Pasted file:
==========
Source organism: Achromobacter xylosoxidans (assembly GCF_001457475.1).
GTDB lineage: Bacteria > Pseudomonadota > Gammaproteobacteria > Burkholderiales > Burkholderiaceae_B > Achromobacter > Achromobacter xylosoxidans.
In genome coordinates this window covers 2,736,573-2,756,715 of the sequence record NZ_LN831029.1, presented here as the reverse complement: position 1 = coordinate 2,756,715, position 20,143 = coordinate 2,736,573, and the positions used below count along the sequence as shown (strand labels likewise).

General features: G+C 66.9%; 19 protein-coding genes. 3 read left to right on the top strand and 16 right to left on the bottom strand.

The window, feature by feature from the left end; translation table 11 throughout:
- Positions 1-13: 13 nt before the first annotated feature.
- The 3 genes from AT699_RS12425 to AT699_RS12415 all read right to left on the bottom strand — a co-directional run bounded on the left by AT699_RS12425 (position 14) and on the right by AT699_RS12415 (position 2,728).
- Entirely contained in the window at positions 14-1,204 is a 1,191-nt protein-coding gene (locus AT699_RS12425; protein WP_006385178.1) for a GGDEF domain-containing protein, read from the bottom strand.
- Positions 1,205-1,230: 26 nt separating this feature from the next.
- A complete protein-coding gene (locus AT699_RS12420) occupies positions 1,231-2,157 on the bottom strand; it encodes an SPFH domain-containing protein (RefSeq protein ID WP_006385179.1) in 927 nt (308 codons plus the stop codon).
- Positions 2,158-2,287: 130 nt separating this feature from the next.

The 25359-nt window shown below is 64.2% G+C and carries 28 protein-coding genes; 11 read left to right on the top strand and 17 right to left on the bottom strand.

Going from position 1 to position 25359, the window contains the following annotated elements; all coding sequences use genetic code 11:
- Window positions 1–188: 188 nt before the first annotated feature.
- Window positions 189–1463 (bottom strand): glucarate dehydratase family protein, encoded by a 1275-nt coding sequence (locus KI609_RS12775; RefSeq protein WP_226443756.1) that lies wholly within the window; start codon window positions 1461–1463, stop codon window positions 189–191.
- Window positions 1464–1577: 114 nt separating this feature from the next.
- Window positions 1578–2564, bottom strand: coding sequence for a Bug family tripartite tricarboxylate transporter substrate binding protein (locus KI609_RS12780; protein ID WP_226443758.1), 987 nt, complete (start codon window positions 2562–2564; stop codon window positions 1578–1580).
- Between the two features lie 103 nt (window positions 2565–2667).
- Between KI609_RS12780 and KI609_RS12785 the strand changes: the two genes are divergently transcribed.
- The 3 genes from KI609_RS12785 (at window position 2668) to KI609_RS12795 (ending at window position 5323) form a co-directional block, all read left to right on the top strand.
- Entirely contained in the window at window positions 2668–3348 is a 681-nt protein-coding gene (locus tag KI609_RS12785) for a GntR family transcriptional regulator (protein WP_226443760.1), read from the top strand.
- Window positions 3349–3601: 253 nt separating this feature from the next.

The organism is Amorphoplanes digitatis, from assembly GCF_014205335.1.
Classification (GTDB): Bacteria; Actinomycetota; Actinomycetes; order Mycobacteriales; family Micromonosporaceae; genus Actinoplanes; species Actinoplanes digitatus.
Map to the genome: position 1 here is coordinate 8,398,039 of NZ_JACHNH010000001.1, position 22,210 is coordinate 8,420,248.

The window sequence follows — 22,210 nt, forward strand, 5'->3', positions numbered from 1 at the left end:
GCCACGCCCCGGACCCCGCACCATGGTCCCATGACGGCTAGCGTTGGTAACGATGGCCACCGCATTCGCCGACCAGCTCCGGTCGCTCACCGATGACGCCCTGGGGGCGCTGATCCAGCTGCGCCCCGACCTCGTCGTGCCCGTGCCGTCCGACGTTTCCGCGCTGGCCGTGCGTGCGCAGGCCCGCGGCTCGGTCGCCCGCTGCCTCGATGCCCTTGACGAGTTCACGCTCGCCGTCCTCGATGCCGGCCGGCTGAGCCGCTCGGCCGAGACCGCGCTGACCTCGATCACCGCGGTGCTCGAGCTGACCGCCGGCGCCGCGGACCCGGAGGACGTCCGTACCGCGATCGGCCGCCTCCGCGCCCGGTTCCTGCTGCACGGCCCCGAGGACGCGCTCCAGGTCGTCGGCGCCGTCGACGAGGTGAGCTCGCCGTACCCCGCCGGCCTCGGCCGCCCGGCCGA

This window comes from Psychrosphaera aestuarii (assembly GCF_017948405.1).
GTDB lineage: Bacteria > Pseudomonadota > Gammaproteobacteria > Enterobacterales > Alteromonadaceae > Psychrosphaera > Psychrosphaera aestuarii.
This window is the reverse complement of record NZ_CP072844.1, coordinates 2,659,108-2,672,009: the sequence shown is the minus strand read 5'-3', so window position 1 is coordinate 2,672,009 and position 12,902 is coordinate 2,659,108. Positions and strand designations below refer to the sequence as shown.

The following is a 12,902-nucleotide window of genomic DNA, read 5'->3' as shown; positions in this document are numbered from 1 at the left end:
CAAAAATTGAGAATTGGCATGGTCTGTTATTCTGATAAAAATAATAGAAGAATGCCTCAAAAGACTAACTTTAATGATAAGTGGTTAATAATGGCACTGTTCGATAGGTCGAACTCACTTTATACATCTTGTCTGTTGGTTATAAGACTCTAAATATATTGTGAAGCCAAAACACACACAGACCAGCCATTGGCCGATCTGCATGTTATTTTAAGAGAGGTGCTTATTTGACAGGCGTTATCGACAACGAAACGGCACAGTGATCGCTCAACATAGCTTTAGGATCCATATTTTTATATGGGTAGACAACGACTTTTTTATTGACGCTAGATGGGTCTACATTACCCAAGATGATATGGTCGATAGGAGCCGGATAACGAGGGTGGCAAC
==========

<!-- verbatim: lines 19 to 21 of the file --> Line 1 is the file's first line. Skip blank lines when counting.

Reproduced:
- Between KI609_RS12780 and KI609_RS12785 the strand changes: the two genes are divergently transcribed.
- The 3 genes from KI609_RS12785 (at window position 2668) to KI609_RS12795 (ending at window position 5323) form a co-directional block, all read left to right on the top strand.
- Entirely contained in the window at window positions 2668–3348 is a 681-nt protein-coding gene (locus tag KI609_RS12785) for a GntR family transcriptional regulator (protein WP_226443760.1), read from the top strand.